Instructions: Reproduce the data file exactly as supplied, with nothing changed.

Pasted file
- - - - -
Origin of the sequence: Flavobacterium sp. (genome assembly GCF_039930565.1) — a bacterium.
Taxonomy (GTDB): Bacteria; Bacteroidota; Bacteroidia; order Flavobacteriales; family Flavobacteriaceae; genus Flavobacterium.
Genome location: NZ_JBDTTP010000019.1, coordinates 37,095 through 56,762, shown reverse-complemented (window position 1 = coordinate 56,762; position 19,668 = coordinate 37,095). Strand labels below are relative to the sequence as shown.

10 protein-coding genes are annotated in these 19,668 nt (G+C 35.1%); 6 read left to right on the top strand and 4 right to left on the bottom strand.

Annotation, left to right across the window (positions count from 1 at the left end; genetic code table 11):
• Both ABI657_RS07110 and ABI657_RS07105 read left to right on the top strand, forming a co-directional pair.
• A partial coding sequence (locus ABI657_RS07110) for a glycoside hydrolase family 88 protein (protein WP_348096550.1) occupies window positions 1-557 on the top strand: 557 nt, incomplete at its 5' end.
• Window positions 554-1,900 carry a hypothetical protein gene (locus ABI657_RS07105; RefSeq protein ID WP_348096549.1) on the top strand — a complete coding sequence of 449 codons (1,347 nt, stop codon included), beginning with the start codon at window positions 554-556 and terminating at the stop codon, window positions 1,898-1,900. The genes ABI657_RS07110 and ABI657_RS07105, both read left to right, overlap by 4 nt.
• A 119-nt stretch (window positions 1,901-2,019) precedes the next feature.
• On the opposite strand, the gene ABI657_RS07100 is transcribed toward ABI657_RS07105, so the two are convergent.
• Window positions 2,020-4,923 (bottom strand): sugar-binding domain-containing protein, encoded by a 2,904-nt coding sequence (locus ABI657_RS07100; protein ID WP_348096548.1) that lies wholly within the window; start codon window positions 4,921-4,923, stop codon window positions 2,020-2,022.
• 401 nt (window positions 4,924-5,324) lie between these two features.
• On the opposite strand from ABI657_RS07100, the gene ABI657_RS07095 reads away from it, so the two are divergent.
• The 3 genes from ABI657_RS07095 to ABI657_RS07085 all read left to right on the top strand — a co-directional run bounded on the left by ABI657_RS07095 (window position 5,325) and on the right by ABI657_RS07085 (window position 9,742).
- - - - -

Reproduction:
Origin of the sequence: Flavobacterium sp. (genome assembly GCF_039930565.1) — a bacterium.
Taxonomy (GTDB): Bacteria; Bacteroidota; Bacteroidia; order Flavobacteriales; family Flavobacteriaceae; genus Flavobacterium.
Genome location: NZ_JBDTTP010000019.1, coordinates 37,095 through 56,762, shown reverse-complemented (window position 1 = coordinate 56,762; position 19,668 = coordinate 37,095). Strand labels below are relative to the sequence as shown.

10 protein-coding genes are annotated in these 19,668 nt (G+C 35.1%); 6 read left to right on the top strand and 4 right to left on the bottom strand.

Annotation, left to right across the window (positions count from 1 at the left end; genetic code table 11):
• Both ABI657_RS07110 and ABI657_RS07105 read left to right on the top strand, forming a co-directional pair.
• A partial coding sequence (locus ABI657_RS07110) for a glycoside hydrolase family 88 protein (protein WP_348096550.1) occupies window positions 1-557 on the top strand: 557 nt, incomplete at its 5' end.
• Window positions 554-1,900 carry a hypothetical protein gene (locus ABI657_RS07105; RefSeq protein ID WP_348096549.1) on the top strand — a complete coding sequence of 449 codons (1,347 nt, stop codon included), beginning with the start codon at window positions 554-556 and terminating at the stop codon, window positions 1,898-1,900. The genes ABI657_RS07110 and ABI657_RS07105, both read left to right, overlap by 4 nt.
• A 119-nt stretch (window positions 1,901-2,019) precedes the next feature.
• On the opposite strand, the gene ABI657_RS07100 is transcribed toward ABI657_RS07105, so the two are convergent.
• Window positions 2,020-4,923 (bottom strand): sugar-binding domain-containing protein, encoded by a 2,904-nt coding sequence (locus ABI657_RS07100; protein ID WP_348096548.1) that lies wholly within the window; start codon window positions 4,921-4,923, stop codon window positions 2,020-2,022.
• 401 nt (window positions 4,924-5,324) lie between these two features.
• On the opposite strand from ABI657_RS07100, the gene ABI657_RS07095 reads away from it, so the two are divergent.
• The 3 genes from ABI657_RS07095 to ABI657_RS07085 all read left to right on the top strand — a co-directional run bounded on the left by ABI657_RS07095 (window position 5,325) and on the right by ABI657_RS07085 (window position 9,742).